CHAPTERS BY WACEK KIJEWSKI

1 || 2 || 3 || 4 || 5 || 6 || 7 || 8 || 9 ||10 || 11 || 12 || 13 || 14 || 15

# Chapter 01  A History of Measurement

Living in the twentieth century, we are familiar with the accurate measurement of time, distance, weight, volume, and so on. But imagine life in Stone Age times, many thousands of years ago, when there were no sophisticated instruments in use. Months were measured by noting the changing shape of the moon and then notching a piece of wood in order to record that change. The Egyptians several thousand years ago used a shadow stick to measure the passage of time. This gave rise to the sundial which was in universal use before clocks were invented in the thirteenth century. (Personal clocks did not come into use for another two hundred years!) The Egyptians also used the position of stellar constellations to draw up a calendar, and held celebrations when notable changes occurred.

Thousands of years ago our ancestors used the length of an arm, finger or foot as units of measurements. The Romans, between 40 BC and AD 50 spent so much time marching across various countries that they recorded distance in miles each mile comprising a thousand footsteps. Milestones marked the distance between villages. Today, kilometer stones are still used in most countries to mark the distance between major towns. Distances between planets are common knowledge. Length, in many instances, can be measured in a fraction of a millimeter.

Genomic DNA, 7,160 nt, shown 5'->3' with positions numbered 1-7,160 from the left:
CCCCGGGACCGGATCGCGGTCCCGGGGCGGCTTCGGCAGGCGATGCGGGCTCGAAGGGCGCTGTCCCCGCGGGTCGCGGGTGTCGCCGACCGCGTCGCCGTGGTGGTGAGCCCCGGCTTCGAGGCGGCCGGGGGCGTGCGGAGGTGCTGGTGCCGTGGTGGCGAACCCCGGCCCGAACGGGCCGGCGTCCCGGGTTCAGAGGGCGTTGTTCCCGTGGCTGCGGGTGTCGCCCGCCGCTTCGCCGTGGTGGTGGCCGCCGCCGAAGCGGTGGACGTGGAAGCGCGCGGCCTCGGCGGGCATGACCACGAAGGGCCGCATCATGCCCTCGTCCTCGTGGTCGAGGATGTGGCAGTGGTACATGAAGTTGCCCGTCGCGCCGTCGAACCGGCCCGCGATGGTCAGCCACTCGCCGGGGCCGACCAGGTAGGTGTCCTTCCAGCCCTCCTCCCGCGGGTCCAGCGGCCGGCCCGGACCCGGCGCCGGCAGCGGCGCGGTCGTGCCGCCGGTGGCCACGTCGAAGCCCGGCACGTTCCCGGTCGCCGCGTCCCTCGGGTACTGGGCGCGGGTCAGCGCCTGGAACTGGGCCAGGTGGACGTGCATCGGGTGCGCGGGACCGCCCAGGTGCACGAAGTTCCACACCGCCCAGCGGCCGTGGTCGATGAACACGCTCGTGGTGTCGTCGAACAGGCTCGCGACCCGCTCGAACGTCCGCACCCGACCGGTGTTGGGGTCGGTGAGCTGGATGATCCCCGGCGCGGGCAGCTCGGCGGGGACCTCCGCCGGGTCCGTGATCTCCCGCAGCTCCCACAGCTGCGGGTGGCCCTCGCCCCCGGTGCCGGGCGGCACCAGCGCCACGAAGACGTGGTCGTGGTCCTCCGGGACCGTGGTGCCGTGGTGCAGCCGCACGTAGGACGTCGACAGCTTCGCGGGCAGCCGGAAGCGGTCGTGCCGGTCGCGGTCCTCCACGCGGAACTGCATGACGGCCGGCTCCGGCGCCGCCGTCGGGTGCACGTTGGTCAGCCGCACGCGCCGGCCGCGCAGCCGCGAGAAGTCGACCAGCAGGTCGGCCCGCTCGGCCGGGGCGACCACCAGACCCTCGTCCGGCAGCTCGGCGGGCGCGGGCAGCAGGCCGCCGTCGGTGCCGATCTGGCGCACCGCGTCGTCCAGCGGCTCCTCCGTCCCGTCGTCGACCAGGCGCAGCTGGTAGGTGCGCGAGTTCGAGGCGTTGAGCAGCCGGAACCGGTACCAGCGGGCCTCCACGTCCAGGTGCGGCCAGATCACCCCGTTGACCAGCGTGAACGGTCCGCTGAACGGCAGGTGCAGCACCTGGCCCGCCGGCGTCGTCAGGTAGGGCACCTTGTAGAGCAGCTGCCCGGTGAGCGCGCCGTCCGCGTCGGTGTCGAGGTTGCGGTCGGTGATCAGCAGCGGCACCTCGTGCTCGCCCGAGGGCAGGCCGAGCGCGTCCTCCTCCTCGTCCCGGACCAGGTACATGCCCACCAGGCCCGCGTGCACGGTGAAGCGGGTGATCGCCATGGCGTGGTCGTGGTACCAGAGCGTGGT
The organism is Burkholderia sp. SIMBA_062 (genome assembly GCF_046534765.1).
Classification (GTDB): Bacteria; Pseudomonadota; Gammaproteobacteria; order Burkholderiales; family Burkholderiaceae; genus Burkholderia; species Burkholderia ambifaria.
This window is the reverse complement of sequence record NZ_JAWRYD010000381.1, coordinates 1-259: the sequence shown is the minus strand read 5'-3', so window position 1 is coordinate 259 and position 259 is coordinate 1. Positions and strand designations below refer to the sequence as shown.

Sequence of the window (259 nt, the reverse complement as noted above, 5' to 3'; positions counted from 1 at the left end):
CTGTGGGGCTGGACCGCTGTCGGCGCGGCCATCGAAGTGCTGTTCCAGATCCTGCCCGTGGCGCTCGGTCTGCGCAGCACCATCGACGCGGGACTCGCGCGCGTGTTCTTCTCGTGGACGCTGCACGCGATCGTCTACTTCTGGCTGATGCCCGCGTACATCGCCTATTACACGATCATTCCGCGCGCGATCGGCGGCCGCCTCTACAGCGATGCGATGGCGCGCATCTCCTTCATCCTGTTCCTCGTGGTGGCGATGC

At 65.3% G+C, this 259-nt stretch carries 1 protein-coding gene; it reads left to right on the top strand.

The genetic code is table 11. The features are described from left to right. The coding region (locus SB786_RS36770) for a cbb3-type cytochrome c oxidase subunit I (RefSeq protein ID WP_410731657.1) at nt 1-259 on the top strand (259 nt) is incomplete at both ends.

Some measurements have been in use for centuries, for example the width of a hand (about 10 cm) which has been used to measure the height of a horse and still in use today. You can see that any convenient measure can be used as a unit! It is important to remember however that measurements, although widely used for thousands of years, were neither related nor standardized. The British yard was fixed as 0.9144 meters only in 1969. In force until then was King Henry I's rule: “legal is yard the distance from the tip of my nose to the tip of my middle finger”. The meter actually originated in France soon after the French Revolution in the eighteenth century, and was defined as one ten-millionth of the distance along the Earth's surface between the Equator and the North Pole!

 
 

Do you like anecdotes, interesting and challenging problems, fun facts, puzzles, jokes related to metric system and measurement? Read them in the 2006 on-line edition of "SI Units, Conversion and Measurement Skills",186 pp.